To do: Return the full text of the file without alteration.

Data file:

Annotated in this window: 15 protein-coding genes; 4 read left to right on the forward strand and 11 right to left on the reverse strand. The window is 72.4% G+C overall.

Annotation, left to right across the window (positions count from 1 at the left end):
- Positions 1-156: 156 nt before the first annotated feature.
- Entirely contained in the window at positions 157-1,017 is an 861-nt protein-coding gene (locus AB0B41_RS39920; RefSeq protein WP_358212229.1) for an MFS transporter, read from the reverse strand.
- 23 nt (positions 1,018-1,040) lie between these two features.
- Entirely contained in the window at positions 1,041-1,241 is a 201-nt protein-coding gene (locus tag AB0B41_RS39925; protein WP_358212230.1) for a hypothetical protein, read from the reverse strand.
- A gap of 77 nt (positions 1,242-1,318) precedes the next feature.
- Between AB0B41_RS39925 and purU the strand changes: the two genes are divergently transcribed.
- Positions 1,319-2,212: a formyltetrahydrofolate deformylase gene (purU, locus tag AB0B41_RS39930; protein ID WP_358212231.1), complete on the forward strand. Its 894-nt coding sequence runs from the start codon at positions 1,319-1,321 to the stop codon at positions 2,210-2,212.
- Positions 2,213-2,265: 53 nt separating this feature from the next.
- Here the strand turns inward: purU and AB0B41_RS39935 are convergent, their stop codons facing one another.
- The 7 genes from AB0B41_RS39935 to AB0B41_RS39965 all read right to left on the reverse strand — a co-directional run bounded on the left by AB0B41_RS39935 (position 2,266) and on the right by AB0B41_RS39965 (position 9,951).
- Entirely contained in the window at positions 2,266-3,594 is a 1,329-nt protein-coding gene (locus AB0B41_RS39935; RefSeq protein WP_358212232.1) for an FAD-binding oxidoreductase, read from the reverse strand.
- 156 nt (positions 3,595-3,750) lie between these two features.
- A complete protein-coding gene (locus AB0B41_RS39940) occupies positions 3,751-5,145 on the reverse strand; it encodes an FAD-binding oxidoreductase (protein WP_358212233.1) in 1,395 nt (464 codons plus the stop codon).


Annotated in this window: 15 protein-coding genes; 4 read left to right on the forward strand and 11 right to left on the reverse strand. The window is 72.4% G+C overall.

Annotation, left to right across the window (positions count from 1 at the left end):
- Positions 1-156: 156 nt before the first annotated feature.
- Entirely contained in the window at positions 157-1,017 is an 861-nt protein-coding gene (locus AB0B41_RS39920; RefSeq protein WP_358212229.1) for an MFS transporter, read from the reverse strand.
- 23 nt (positions 1,018-1,040) lie between these two features.
- Entirely contained in the window at positions 1,041-1,241 is a 201-nt protein-coding gene (locus tag AB0B41_RS39925; protein WP_358212230.1) for a hypothetical protein, read from the reverse strand.
- A gap of 77 nt (positions 1,242-1,318) precedes the next feature.
- Between AB0B41_RS39925 and purU the strand changes: the two genes are divergently transcribed.
- Positions 1,319-2,212: a formyltetrahydrofolate deformylase gene (purU, locus tag AB0B41_RS39930; protein ID WP_358212231.1), complete on the forward strand. Its 894-nt coding sequence runs from the start codon at positions 1,319-1,321 to the stop codon at positions 2,210-2,212.
- Positions 2,213-2,265: 53 nt separating this feature from the next.
- Here the strand turns inward: purU and AB0B41_RS39935 are convergent, their stop codons facing one another.
- The 7 genes from AB0B41_RS39935 to AB0B41_RS39965 all read right to left on the reverse strand — a co-directional run bounded on the left by AB0B41_RS39935 (position 2,266) and on the right by AB0B41_RS39965 (position 9,951).
- Entirely contained in the window at positions 2,266-3,594 is a 1,329-nt protein-coding gene (locus AB0B41_RS39935; RefSeq protein WP_358212232.1) for an FAD-binding oxidoreductase, read from the reverse strand.
- 156 nt (positions 3,595-3,750) lie between these two features.
- A complete protein-coding gene (locus AB0B41_RS39940) occupies positions 3,751-5,145 on the reverse strand; it encodes an FAD-binding oxidoreductase (protein WP_358212233.1) in 1,395 nt (464 codons plus the stop codon).